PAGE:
My brain is apparently atypical. I recall constant frustration as attempts to watch or play cricket were interrupted by rain. I remember sheltering indoors on family holidays with card games and books. My life, it seems, began, along with sunshine, when I left home for university at 18. Do psychologists have a name for my condition?

High and dry

Being an open-minded republican, I bought my wife, a keen gardener, an escorted tour of the gardens at Highgrove, the private residence of the man I call Charles Windsor, for her birthday. We went there this month during a break in the Cotswolds. The gardens are in parts too fussy, rather like its owner, but they are varied, colourful and hugely enjoyable. Two things struck me. First, the gardens of the elite were once designed to showcase the owner’s wealth and status, with the eye drawn to the grandeur of the mansion. Highgrove’s garden is designed for privacy, with many features intended to protect royalty from the prying public and particularly the press photographers’ long lenses. Second, our guide, pointing out what the owner had planted and designed, referred throughout to “His Royal Highness”, never “Charles”. I am pondering what these observations mean for the monarchy and its future.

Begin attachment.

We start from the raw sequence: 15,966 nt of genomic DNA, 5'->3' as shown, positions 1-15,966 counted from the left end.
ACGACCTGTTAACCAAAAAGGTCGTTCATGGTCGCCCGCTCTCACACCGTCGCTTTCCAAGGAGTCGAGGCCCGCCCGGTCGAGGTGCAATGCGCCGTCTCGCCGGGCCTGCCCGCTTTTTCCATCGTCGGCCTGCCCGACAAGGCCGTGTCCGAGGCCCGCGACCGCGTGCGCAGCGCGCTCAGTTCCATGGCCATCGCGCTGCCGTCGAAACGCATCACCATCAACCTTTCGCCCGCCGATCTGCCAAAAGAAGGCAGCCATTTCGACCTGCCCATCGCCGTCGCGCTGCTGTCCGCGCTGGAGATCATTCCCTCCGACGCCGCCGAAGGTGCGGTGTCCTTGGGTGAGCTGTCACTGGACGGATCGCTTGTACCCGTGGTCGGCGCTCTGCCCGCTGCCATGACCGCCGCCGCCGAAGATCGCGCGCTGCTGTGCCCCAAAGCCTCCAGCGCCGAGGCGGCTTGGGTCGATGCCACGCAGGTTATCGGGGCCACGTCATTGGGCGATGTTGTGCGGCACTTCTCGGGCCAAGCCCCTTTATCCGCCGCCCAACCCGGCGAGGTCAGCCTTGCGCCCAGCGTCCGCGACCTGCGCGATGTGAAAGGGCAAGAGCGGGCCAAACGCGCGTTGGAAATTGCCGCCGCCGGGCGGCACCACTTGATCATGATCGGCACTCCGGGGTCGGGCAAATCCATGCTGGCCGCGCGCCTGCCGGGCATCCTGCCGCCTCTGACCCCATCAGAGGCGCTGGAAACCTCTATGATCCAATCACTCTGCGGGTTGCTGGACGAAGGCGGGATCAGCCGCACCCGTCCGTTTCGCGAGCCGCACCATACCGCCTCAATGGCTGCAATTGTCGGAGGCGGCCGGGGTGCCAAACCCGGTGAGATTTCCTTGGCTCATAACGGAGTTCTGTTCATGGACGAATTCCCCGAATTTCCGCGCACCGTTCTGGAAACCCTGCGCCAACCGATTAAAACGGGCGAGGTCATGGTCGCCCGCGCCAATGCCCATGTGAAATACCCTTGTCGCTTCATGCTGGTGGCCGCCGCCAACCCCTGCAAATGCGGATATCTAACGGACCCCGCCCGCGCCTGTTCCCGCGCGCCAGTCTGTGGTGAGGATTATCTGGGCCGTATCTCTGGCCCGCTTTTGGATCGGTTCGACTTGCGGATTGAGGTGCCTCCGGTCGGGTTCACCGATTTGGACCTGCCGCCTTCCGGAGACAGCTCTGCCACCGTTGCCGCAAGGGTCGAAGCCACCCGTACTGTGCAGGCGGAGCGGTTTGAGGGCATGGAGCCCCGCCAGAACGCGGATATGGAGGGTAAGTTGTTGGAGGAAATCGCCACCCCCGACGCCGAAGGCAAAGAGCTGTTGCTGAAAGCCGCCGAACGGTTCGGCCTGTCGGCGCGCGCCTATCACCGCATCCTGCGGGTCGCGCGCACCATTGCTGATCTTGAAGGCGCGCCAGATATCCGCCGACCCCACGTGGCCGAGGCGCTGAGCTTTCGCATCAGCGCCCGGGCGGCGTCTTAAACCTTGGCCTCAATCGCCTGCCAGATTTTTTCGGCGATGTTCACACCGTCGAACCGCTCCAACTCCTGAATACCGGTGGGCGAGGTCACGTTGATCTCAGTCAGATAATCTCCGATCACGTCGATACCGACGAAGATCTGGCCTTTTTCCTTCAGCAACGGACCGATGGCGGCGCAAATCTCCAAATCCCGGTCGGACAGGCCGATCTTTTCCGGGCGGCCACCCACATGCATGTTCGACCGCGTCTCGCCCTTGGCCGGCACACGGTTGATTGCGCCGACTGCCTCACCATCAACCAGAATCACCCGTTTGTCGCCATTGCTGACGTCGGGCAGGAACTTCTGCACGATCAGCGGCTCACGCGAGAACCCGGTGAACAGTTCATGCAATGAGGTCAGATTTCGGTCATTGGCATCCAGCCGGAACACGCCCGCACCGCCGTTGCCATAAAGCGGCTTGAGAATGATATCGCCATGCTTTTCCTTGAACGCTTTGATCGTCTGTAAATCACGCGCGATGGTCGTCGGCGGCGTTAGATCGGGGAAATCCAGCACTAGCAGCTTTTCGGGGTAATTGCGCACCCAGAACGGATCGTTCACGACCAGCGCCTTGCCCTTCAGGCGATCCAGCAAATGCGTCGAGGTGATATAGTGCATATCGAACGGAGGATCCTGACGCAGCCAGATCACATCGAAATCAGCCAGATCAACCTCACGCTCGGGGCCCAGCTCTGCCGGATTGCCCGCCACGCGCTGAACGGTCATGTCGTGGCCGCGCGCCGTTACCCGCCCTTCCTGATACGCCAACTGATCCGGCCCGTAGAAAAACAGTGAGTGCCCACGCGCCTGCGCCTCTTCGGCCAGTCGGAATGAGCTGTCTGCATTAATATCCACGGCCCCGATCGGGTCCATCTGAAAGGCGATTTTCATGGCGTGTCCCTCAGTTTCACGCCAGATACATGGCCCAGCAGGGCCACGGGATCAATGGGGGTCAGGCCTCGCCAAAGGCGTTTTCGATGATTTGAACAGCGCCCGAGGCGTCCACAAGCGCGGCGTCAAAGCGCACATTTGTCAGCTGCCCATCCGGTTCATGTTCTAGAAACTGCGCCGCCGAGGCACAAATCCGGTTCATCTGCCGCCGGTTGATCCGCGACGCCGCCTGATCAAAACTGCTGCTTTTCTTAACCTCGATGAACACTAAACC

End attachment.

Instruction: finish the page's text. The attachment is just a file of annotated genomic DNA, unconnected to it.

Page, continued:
Sympathy for the devil

Before leaving for the Cotswolds, we went to the Almeida Theatre in north London to see Ink, featuring Rupert Murdoch’s relaunch of the Sun in 1969. Many accounts of Murdoch  portray him as a power-crazed monster and his tabloid hacks as amoral reptiles. Ink is far more nuanced. It shows Murdoch as a mixture of diffidence, charm and menace, in love with newspapers and determined to blow apart a complacent,
paternalistic British establishment.

You may think that he and the Sun had a permanently coarsening effect on public life and culture, and I would largely agree. But he was also, in his own way, a 1960s figure and his Sun, with its demonic energy, was as typical a product of that decade as the Beatles’ songs. The play strengthened my hunch that its author, James Graham, who also wrote This House, set in the parliamentary whips’ offices during the 1970s, will eventually be ranked as the century’s first great playwright.

Peter Wilby was editor of the Independent on Sunday from 1995 to 1996 and of the New Statesman from 1998 to 2005. He writes the weekly First Thoughts column for the NS.

This article first appeared in the 17 August 2017 issue of the New Statesman, Trump goes nuclear